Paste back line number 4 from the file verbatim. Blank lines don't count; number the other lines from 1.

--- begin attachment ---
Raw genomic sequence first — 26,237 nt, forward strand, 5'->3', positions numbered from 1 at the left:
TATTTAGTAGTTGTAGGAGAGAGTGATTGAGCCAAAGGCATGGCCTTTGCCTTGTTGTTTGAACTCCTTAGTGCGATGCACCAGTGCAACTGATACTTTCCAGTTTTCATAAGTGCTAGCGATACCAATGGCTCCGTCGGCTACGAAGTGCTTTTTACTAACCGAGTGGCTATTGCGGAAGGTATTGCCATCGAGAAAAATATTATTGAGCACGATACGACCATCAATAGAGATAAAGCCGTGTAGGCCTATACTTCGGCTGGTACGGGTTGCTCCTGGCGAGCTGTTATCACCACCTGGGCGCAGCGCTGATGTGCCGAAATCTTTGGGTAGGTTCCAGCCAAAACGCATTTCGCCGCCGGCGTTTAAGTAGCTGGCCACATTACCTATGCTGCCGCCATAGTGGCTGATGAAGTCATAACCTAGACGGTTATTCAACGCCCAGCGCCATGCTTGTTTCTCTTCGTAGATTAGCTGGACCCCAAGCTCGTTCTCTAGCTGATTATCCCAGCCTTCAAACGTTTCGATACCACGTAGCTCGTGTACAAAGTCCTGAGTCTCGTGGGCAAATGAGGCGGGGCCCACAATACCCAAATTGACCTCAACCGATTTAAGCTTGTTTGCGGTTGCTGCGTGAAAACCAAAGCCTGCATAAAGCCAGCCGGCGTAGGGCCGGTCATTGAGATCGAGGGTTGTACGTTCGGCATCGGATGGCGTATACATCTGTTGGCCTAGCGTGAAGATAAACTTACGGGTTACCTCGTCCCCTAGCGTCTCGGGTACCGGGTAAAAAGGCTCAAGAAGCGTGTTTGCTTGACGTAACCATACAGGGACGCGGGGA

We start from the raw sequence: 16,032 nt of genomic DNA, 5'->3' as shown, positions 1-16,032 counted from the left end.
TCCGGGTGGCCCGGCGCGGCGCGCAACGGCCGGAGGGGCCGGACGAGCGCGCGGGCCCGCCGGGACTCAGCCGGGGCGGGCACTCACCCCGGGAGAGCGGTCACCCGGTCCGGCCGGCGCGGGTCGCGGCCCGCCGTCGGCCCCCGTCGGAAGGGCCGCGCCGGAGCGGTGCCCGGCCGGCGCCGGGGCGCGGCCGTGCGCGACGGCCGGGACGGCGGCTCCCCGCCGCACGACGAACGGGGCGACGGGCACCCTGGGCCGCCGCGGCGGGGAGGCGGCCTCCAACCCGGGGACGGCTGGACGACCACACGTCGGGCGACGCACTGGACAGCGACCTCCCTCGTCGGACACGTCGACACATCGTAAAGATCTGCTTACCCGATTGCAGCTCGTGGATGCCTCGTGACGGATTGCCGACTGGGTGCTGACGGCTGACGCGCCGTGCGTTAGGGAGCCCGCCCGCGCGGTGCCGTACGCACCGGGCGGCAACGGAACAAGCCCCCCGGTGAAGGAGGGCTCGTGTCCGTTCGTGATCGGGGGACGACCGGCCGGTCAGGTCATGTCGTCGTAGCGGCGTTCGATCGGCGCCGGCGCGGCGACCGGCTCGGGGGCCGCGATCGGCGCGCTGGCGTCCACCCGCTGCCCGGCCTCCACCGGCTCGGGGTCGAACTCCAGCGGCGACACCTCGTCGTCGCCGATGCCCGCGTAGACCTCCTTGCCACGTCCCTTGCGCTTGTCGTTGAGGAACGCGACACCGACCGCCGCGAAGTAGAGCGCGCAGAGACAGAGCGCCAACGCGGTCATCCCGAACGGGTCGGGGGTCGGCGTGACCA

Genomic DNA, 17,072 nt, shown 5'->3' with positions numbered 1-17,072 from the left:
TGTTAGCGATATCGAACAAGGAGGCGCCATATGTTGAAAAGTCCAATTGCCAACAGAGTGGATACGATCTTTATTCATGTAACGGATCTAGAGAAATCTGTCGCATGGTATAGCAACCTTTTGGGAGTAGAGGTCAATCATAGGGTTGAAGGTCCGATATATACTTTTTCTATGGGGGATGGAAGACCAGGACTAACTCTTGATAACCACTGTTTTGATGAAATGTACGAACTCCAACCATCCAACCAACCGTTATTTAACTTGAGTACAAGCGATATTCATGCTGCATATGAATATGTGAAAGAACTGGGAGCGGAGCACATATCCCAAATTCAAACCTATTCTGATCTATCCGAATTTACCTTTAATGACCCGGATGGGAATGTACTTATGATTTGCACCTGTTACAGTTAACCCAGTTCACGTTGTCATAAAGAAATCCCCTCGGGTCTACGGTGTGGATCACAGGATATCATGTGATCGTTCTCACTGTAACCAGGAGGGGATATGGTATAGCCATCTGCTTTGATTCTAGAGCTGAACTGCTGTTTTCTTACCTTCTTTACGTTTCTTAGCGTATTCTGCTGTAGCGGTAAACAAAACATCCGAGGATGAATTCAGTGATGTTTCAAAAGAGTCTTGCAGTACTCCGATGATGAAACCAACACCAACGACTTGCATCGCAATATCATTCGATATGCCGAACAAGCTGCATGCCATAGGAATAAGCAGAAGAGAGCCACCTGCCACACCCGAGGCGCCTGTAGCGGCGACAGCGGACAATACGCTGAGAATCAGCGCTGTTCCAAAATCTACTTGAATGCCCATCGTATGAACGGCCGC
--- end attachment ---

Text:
TCCGGGTGGCCCGGCGCGGCGCGCAACGGCCGGAGGGGCCGGACGAGCGCGCGGGCCCGCCGGGACTCAGCCGGGGCGGGCACTCACCCCGGGAGAGCGGTCACCCGGTCCGGCCGGCGCGGGTCGCGGCCCGCCGTCGGCCCCCGTCGGAAGGGCCGCGCCGGAGCGGTGCCCGGCCGGCGCCGGGGCGCGGCCGTGCGCGACGGCCGGGACGGCGGCTCCCCGCCGCACGACGAACGGGGCGACGGGCACCCTGGGCCGCCGCGGCGGGGAGGCGGCCTCCAACCCGGGGACGGCTGGACGACCACACGTCGGGCGACGCACTGGACAGCGACCTCCCTCGTCGGACACGTCGACACATCGTAAAGATCTGCTTACCCGATTGCAGCTCGTGGATGCCTCGTGACGGATTGCCGACTGGGTGCTGACGGCTGACGCGCCGTGCGTTAGGGAGCCCGCCCGCGCGGTGCCGTACGCACCGGGCGGCAACGGAACAAGCCCCCCGGTGAAGGAGGGCTCGTGTCCGTTCGTGATCGGGGGACGACCGGCCGGTCAGGTCATGTCGTCGTAGCGGCGTTCGATCGGCGCCGGCGCGGCGACCGGCTCGGGGGCCGCGATCGGCGCGCTGGCGTCCACCCGCTGCCCGGCCTCCACCGGCTCGGGGTCGAACTCCAGCGGCGACACCTCGTCGTCGCCGATGCCCGCGTAGACCTCCTTGCCACGTCCCTTGCGCTTGTCGTTGAGGAACGCGACACCGACCGCCGCGAAGTAGAGCGCGCAGAGACAGAGCGCCAACGCGGTCATCCCGAACGGGTCGGGGGTCGGCGTGACCA